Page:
*All contributors will receive a year’s membership in AWF and a copy of
Arkansas Out-of-Doors. Please specify if you would like a hard copy or you would like to Go Green and receive an electronic copy.
e-mail or call 501-888-4770. We accept Visa, Mastercard, American Express, and Discover.
*If you choose to mail your check or credit card information, along with your contact information, please send it to the address below:
Arkansas Wildlife Federation
P.O. Box 56380
Little Rock, AR 72215
**The Arkansas Wildlife Federation is a 501(c) (3) nonprofit organization and our tax identification number is 71-6059226. Thank you for your generous contribution and support!
AWF has several autonomous affiliate organizations throughout the state. Some of these groups were formed to work on specific projects in their local areas, such as the Yell County Wildlife Federation. Other groups that affiliate with the AWF are groups that already exist, but want to provide more support on issues affecting the entire state. An example of this type of affiliation is the Wattensaw Bowhunters Association.
Any organization with at least 10 members may apply for affiliation. The affiliation fee is $50/organization/year. Each organization will receive a hard copy of Arkansas Out-of-Doors and free electronic copies to all of its members who supply us with an e-mail address. The affiliate organization can publish its news and upcoming events, if submitted before deadline (check with our editor), in Arkansas Out-of-Doors at no charge. All affiliate applications are subject to approval by the AWF Board of Directors. For more information on affiliation, contact the AWF office.
AWF needs outstanding volunteers like you!
The Arkansas Wildlife Federation is a federation of individuals, businesses, organizations, youth and college students – all volunteers, who are committed to natural resource conservation. Volunteers are the backbone of the Federation, without which we would not be able to continue our work. AWF welcomes you to join us! Look over the many opportunities available below. If any of them interest you give us a call or fill out a volunteer application form and return it to us. We’ll put you to work! AWF will provide extensive training and information to all volunteers before you begin your volunteer activities:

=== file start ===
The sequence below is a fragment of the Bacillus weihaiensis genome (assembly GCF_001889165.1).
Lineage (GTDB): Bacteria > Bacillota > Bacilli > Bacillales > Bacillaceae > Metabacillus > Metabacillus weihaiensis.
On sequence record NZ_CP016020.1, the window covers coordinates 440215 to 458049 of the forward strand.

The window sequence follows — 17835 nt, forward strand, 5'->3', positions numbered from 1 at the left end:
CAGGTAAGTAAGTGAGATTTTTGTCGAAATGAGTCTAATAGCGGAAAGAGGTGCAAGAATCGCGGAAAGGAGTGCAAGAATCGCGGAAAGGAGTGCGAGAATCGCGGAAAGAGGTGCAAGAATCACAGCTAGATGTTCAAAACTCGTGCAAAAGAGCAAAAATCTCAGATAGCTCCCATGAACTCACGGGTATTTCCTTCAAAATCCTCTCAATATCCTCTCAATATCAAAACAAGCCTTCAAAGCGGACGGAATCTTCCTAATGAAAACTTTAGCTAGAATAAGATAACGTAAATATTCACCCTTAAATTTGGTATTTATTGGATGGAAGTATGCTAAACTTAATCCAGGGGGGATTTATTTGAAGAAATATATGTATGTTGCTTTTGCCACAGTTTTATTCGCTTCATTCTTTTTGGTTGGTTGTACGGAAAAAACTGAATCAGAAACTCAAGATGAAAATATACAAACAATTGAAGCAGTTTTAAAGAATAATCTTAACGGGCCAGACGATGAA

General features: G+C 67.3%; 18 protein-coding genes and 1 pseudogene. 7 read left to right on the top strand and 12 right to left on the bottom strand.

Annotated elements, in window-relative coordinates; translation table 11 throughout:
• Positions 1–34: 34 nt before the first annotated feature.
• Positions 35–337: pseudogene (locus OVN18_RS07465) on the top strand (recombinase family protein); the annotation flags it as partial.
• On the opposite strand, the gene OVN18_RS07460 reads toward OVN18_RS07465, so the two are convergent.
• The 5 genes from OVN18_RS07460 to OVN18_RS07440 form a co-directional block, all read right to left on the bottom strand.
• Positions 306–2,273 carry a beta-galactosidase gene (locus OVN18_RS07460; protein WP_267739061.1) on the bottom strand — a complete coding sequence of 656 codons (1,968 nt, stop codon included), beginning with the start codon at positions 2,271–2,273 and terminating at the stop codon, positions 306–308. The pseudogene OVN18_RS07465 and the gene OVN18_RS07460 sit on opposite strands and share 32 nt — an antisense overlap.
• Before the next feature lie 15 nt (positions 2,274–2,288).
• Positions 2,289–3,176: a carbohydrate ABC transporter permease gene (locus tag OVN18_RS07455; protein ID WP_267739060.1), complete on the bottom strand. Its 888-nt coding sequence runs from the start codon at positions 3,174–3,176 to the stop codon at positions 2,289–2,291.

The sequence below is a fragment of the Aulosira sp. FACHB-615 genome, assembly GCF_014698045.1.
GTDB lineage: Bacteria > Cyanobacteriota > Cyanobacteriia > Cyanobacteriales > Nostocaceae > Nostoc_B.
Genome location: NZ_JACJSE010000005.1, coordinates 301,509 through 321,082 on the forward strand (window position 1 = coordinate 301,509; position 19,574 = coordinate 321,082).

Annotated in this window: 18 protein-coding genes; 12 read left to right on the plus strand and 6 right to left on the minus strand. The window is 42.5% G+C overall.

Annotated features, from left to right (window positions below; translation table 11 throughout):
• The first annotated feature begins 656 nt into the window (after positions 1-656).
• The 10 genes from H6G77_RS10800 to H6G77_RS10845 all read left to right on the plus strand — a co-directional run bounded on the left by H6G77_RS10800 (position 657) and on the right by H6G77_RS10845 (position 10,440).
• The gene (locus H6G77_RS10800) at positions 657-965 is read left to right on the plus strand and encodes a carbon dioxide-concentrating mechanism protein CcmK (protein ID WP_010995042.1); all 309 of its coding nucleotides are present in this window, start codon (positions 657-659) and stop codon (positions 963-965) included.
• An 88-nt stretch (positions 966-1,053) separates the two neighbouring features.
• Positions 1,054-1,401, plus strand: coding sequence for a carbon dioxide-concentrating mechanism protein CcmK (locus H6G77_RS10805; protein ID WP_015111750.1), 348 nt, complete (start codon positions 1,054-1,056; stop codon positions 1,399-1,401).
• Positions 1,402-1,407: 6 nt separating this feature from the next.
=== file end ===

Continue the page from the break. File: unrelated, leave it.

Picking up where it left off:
Get Involved! Volunteer!
Phone number (501) 224-9200
AWF has worked with an outstanding wildlife photographer who has taken excellent wildlife photos used by the Arkansas Wildlife Federation in various publication. His name is : Tim Carr, 201 W, Parkway, Russellville, AR 72801, 479-968-5305.
Other AWF Members and Volunteers supply photography of nature, wildlife and events for our usage as well. If you have a great photo of Arkansas wildlife or nature, feel free to submit it for our usage. You might find it on our website, Facebook or in an issue of Arkansas Out-of-Doors.
The Arkansas Game and Fish Commission has a system for permitting individuals or organizations to take in sick, injured, or orphaned animals and rehabilitate them for eventual release back into the wild. These wildlife rehabilitators must be experienced in the care of wild animals and have a veterinarian working with them to provide advice on the administration of proper care. Find out how to become a permitted wildlife rehabilitator. For detail information on finding out about Wildlife Rehabbers, go to AGFC.
To find out more about the National Wildlife Rehabilitators Association, visit their website.
There is an International Wildlife Rehabilitation Council. For more information, go to their
Below is a current approved listing of wildlife rehabbers by AGFC that list county, city,
Last name first, first name, phone number, list of wildlife species rehabilitate Arkansas Game and Fish Commission Wildlife Rehabilitators as of April 2013. The link below has multiple links to Bird Rehabilitators and Non-Bird Rehabilitators.